On July 12, 2017, the Bank of Canada raised its overnight interest rate to 0.75%. The interest rate had been at 0.50% for seven years before this hike. There is a great chance that the Bank of Canada will raise its interest rate again this fall, since the Canadian economy is showing signs of recovery. When interest rates rise, bonds prices fall. Although stocks are affected by a rise in interest rates, the impact is not as clear as it is for bonds. In fact, some stocks will see their performance improve after an interest hike, while other sectors will…
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On July 12, 2017, the Bank of Canada raised its overnight interest rate to 0.75%. The interest rate had been at 0.50% for seven years before this hike. There is a great chance that the Bank of Canada will raise its interest rate again this fall, since the Canadian economy is showing signs of recovery.
When interest rates rise, bonds prices fall. Although stocks are affected by a rise in interest rates, the impact is not as clear as it is for bonds. In fact, some stocks will see their performance improve after an interest hike, while other sectors will see their prices drop.
We will look at sectors that you should underweight during periods of rising interest rates, since there is a high chance they won’t perform well.
Stay away from utilities and telecoms
You should stay away from bond proxies such as utility and telecommunications stocks, because there is an inverse relationship between their prices and interest rates. That is, when interest rates rise, utility and telecoms stocks prices drop, and vice versa.
This means utility stocks such as Fortis Inc. (TSX:FTS)(NYSE:FTS) and Hydro One Ltd. (TSX:H), as well as telecoms stocks such as BCE Inc. (TSX:BCE)(NYSE:BCE) and Telus Corporation (TSX:T)(NYSE:TU) will be hurt by interest rates hikes.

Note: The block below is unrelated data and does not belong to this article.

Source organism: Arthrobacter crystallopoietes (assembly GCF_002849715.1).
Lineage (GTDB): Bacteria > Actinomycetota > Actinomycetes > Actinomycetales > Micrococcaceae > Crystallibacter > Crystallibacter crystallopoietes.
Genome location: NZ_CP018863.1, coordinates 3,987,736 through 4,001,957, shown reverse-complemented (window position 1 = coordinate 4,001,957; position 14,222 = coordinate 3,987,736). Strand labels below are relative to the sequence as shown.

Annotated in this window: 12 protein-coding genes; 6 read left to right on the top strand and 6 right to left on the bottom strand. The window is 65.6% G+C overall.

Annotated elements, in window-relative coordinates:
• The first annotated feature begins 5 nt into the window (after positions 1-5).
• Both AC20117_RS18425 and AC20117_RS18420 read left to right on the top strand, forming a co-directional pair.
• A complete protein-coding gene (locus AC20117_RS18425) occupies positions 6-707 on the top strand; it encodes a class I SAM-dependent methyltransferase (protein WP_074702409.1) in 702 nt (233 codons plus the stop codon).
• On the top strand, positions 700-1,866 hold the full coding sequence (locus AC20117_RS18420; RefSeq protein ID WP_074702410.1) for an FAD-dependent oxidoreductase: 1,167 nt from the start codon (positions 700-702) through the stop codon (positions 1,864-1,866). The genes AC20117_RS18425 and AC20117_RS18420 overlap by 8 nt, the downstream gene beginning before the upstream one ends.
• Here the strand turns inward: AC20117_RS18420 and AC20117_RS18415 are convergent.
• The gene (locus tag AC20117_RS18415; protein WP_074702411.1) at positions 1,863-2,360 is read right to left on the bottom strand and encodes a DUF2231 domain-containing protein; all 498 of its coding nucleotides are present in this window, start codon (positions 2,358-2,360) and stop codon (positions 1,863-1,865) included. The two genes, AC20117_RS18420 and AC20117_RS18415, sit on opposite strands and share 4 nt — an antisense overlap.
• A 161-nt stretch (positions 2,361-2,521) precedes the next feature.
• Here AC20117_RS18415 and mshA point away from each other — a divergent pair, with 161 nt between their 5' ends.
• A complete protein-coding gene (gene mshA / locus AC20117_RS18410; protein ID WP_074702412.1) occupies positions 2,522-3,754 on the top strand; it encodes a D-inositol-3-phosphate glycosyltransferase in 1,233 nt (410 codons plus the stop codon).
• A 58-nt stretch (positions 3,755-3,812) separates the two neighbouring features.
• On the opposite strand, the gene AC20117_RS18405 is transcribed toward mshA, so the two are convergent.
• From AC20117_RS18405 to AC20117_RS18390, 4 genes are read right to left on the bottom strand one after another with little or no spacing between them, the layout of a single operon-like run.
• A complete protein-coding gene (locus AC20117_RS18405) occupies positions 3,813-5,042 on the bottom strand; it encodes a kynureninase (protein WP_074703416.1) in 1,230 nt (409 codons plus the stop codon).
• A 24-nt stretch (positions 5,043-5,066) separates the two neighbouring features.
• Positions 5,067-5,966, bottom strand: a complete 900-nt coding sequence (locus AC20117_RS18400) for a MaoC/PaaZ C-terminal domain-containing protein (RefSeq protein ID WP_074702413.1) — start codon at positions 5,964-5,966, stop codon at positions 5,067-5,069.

One reason why utilities and telecoms stock prices drop after an interest rate hike is because higher interest rates mean higher borrowing costs. This increase in borrowing costs will negatively affect a utility company like Fortis, since it has a high level of debt.
Utilities and telecoms are capital intensive and need to have a continuous inflow of funds to maintain organic growth and upgrade their infrastructure projects.
A part of the funds these companies generate from operations is used to meet capital requirements, but most of these funds are used to pay dividends. Therefore, they need external sources of financing to meet their capital requirements. As a result, they have high levels of debt. Rising interest rates will increase the cost of their debt and thus restrain their ability to pay a consistent dividend.
Another reason why utilities and telecoms stocks prices may drop during a period of rising interest rates is that utility and telecoms stocks are in competition with bonds when interest rates rise.
Those stocks pay a high dividend. When interest rates rise, risk-averse investors may be tempted to buy bonds instead of utility and telecoms stocks, because bonds offer higher yields.
REITs are negatively impacted, too
REITs exist so that the companies that own the properties can avoid paying corporate taxes as long as they distribute 90% of taxable income as dividends. This means that REITs only retain a small amount of their earnings.
Thus, in order to grow, REITs need to raise external debt and equity capital from investors. As a result, higher interest rates increase a REIT’s borrowing costs, which in turn impacts its profitability and ability to make acquisitions.
Cominar REIT (TSX:CUF.UN) has a high level of debt and is already impacted by the last interest hike. It has cut its distribution from $0.1225 a share to $0.095 a share a month. Cominar had a payout ratio of 116% before the cut, which was hardly sustainable.
Rising interest rates offer many other investment options to investors than REITs, such as bonds, savings accounts, money market funds, and certificate of deposits. Investors who own REITs can thus be tempted to sell their shares, because they can get similar but less risky yields with other investments.
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Fool contributor Stephanie Bedard-Chateauneuf has no position in any stocks mentioned.